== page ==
Insights, Innovation and Intuition
For people who are more familiar with stark differences and quantitative answers, this sea of ambiguity is very difficult to confront. Faced with hazy information, inferences, wants and needs, they are quick to try to identify the "best" and most certain data in the mix, rather than find the most important trends or currents that all the research suggests. We've managed over the last 30 years to train people to be very decisive when the data are clear, and to be very hesitant when the data aren't clear or definitive. The most common refrain is: "how can you be certain"? In innovation, the fact is that you often can't. If the data were evident and certain, the data would be evident and certain to everyone, and a solution wouldn't be radical or disruptive because everyone would be building it.
In response to this uncertainty, two activities or frameworks emerge in many projects to lower uncertainty and attempt to provide more insight or rigor to analyze quantitative data. The first is evident from the discussion above: bring me more data, and more quantitative data that we can "prove". The second activity, and one that has good purposes often misused, is quantitative testing of ideas. I'd like to spend a few minutes talking about the strengths and gaps of testing needs.
Many innovation advocates will follow a prescribed innovation process, where they gather research or insights, then winnow those insights or needs into a structured, ranked list of needs. But to ensure that they aren't introducing bias to the list, they will test the needs with customers and consumers. This action also often occurs after ideas are generated as well. The goal is to get customer feedback and ranking of the importance of ideas. A noble goal, but a team must proceed very carefully.
Customers can rank needs based on the context you provide. Are you interested in needs that are unmet now, and that customers believe you can solve now, or needs that are unmet that customers wish you could solve, but aren't sure the technologies or business models exist? Customers, when they rank needs or ideas, will often use a filter that is more rigid and more incremental than an innovation team will use. This is because they expect any company to create incremental solutions and they base their decision making on existing products or solutions.
Insights, Intuition and Innovation
Managers and executives LOVE surveys of customers. They want to know what customers want, and their reaction to needs and ideas. But the risk is that the customers respond too narrowly, answering only immediate needs. They answer based on what they believe a company can or will develop, rather than based on what's possible. Anyone using only customer feedback to identify needs or ideas is probably missing the point.
A well-run innovation program considers trends, customer needs, research, observational insight and a host of other data. It also includes potential solutions and emerging technologies, shifts in consumer and market behavior, and potential competitive responses. When deciding what to create, an innovation team must synthesize the entirety of its experiences and knowledge, including customer feedback, but customer feedback should be a component of that decision-making, not the final analysis.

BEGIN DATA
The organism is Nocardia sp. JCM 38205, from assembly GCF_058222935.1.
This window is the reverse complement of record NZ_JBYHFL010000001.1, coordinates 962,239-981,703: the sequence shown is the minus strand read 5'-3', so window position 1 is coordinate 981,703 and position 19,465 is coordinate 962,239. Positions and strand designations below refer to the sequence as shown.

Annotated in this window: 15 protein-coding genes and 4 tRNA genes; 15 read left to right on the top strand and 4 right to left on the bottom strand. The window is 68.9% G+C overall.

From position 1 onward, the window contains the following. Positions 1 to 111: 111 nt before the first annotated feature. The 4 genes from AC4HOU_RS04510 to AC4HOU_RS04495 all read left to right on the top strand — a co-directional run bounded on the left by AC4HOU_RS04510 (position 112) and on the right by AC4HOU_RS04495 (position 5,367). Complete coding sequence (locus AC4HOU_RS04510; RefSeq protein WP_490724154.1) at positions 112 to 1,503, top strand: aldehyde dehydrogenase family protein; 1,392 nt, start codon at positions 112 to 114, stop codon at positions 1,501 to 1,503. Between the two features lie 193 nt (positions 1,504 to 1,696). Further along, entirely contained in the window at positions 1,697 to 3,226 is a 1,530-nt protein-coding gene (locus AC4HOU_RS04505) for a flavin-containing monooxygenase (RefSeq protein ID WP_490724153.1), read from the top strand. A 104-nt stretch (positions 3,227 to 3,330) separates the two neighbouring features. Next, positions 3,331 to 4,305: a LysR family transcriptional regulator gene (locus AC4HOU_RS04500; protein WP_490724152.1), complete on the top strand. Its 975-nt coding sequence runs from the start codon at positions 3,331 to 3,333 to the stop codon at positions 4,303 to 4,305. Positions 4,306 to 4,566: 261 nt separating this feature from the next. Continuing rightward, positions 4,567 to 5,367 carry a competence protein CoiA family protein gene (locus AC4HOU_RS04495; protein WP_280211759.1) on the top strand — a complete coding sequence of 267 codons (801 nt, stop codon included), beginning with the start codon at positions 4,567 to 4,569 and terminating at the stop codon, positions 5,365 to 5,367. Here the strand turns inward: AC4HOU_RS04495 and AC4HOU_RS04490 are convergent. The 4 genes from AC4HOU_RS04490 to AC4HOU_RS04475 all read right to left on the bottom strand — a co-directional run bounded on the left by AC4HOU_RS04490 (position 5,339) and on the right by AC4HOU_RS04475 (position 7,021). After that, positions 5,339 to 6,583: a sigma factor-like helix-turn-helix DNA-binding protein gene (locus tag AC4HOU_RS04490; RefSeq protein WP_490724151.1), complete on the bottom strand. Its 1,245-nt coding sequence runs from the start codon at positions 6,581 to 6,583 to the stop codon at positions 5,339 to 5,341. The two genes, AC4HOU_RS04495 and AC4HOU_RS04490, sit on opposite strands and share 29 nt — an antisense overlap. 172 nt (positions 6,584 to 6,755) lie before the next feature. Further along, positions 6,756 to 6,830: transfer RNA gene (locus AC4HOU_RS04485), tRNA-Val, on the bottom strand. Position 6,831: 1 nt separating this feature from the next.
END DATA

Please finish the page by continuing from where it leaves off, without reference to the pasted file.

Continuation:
Where we've failed our managers
Here's where we've failed an entire generation of managers. Business isn't a science. It doesn't always work on predictable patterns, but can be driven by trends, fads and new technologies or business models. Anyone applying pure science and reason to a situation that doesn't operate or accept simple and predictable models is going to miss a lot of interesting shifts and opportunities. While we've bred the intuition out of many of our managers, it's never been in higher demand. There's probably no skill that is more valuable right now than the ability to correlate and synthesize wildly different kinds of research, insights, trends and needs to direct a company as to which new products and services to build. You can't simply apply known patterns or models, because the future resembles the past but isn't the same. It's in the places where they differ that real opportunities emerge.
Good innovation managers can corral quantitative results, qualitative insights, customer needs, market trends and a host of other kinds of data and insights and arrive at an interesting opportunity, applying the appropriate weight to each kind of insight or data. Many current managers reject qualitative data, trends and needs to focus only on the data they've been taught to trust, which is whatever data is statistically significant. And if you can get that data, you can rest assured that your competitors have it too. It's in the gray areas, the ambiguity where the real meaning lies. Do you have managers and executives who can mine qualitative murky insights effectively?